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Steven Kazan
Steven Kazan
Attorney • (877) 995-6372

Canada's role in 3rd world asbestos pollution

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Hypocrisy abounds in Canada’s dealing with its asbestos industry. The material is banned in Canada and the government has spent—and continued to spend—millions of dollars to remove asbestos from buildings though out the country. On the side, however, the government not only allows asbestos mining and export to less-developed countries to continue, but actually takes steps to encourage that export. While the government acts to protect its own citizens on the basis of overwhelming scientific evidence of the health risks of asbestos, it allows the industry to export this toxic substance into countries that are less-equipped to protect their own citizens.

A recent article in the Montreal Gazette classifies Canada’s behavior as the country’s most recent sin as a big polluter of the third world. The asbestos industry casts a dark shadow over Canada’s environmental and human rights record internationally as it promotes industry in the third world that it deems unsafe for its own citizenry.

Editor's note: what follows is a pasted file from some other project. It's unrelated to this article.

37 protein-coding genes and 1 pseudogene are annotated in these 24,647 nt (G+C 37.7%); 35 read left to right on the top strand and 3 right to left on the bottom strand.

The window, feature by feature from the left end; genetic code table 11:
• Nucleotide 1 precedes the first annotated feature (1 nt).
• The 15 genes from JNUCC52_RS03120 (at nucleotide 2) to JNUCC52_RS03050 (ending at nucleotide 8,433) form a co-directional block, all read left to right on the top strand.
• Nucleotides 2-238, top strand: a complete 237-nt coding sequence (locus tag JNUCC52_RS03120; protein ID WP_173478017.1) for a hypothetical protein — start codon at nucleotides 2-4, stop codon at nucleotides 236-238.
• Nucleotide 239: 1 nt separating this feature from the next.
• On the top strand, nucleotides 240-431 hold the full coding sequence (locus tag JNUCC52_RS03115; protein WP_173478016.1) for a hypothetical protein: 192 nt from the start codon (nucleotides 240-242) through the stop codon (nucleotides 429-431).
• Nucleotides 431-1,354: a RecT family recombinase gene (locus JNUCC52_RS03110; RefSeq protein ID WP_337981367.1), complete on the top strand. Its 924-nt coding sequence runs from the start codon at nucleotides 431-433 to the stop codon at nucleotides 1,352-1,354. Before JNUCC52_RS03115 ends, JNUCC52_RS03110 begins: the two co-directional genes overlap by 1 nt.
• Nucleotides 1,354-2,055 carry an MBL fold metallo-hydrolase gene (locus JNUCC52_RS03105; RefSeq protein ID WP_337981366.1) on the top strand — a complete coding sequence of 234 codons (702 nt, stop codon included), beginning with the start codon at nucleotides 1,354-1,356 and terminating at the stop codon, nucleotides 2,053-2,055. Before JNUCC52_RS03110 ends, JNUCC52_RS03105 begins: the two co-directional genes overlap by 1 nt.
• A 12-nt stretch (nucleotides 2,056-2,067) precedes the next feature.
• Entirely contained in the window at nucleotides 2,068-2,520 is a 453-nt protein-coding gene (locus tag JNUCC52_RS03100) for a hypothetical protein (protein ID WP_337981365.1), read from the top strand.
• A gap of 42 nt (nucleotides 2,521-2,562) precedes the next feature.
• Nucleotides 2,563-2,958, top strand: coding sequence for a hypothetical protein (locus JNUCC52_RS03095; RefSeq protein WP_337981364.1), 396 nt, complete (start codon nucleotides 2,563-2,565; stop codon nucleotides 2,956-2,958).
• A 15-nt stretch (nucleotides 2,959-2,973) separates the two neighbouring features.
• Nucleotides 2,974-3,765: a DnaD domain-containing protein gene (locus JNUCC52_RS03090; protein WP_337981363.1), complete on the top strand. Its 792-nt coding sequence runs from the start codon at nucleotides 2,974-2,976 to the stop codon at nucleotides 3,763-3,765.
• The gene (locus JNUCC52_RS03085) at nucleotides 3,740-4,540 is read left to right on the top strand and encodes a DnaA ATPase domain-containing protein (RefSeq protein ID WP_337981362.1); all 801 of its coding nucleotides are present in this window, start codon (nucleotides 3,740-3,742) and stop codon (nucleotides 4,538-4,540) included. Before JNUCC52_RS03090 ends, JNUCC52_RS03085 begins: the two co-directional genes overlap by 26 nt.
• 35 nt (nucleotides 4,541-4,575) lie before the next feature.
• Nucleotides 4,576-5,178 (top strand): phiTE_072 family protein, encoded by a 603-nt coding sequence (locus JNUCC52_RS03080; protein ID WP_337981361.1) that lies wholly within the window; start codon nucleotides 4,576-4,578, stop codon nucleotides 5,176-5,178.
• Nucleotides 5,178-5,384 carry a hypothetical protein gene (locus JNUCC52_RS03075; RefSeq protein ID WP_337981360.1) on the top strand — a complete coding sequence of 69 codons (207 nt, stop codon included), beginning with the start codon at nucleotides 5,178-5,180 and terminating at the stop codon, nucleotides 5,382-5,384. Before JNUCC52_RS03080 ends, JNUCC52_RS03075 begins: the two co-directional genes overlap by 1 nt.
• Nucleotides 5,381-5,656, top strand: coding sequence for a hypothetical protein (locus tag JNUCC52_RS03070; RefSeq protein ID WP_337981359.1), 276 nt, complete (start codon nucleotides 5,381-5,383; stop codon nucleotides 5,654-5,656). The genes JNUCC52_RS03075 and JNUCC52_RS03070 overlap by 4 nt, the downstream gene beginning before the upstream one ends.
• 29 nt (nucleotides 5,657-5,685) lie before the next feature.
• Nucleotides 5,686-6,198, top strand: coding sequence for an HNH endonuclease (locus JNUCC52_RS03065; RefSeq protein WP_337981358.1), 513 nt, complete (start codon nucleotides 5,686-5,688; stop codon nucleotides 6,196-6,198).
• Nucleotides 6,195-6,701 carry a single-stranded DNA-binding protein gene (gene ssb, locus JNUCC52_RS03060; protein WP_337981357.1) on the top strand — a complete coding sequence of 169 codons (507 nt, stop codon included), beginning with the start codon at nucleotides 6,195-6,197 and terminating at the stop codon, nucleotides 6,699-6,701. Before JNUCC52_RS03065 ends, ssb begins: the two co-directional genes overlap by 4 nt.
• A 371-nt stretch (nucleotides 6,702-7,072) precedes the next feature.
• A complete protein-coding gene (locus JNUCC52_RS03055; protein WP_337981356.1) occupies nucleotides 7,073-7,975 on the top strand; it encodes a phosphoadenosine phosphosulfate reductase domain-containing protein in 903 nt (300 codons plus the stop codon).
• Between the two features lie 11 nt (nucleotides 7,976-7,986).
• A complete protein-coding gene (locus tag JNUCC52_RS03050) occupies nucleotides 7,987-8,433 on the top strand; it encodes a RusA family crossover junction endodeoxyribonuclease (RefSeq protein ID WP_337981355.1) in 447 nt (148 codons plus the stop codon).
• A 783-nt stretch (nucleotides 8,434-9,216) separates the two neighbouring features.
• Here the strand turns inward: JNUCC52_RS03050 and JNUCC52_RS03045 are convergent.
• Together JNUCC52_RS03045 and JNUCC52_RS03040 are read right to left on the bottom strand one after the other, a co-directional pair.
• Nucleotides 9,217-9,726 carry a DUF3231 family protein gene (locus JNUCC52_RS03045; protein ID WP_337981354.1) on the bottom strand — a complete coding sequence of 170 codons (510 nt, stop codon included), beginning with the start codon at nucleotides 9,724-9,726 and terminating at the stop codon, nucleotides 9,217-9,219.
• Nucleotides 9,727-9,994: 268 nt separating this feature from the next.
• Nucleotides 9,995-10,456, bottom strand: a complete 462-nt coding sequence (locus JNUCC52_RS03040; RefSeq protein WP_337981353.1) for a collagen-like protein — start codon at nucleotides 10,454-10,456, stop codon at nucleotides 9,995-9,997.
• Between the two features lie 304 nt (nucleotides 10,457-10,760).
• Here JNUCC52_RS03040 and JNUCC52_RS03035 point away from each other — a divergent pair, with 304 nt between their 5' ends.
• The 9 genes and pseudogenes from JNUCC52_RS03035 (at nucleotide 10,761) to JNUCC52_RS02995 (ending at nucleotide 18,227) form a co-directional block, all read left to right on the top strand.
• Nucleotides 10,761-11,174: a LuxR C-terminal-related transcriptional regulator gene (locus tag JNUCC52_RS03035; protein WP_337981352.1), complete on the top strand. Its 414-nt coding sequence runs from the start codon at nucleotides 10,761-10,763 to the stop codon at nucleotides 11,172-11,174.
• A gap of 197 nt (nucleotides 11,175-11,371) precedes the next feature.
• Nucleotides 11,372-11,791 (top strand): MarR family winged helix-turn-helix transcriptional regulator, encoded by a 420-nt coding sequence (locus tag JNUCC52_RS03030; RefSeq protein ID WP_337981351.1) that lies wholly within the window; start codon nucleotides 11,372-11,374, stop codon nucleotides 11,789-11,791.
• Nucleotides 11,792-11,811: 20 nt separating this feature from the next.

In the developing world, asbestos and asbestos-related illnesses continue to be major health and safety issues. According to the Gazette report, the World Health Organization found that in India alone—one of the countries to which Canada exports its carcinogenic asbestos fibers—nearly 8,000 people die because of asbestos each year. Globally, the WHO estimates the annual number of asbestos-related deaths to be more than 100,000. By allowing and even encouraging asbestos exports to these countries, Canada is simply feeding into this problem.

But fortunately, criticism against Canada is growing—both from within the country and internationally. Pressure is starting to mount to force Canada to close its last remaining asbestos mines and eliminate the export of the toxic mineral. Now, for the first time in 130 years, the country’s two remaining asbestos mines have stopped producing the mineral. The Thetford Mines closed as a result of operational difficulties, while the Jeffry Mine is in financial difficulty; it desperately needs a $58 million loan guarantee from the government to reopen.

Both mines are hoping to resume operations, but in the meantime some advocates see this temporary halt as an important opportunity to close the door on asbestos mining once and for all.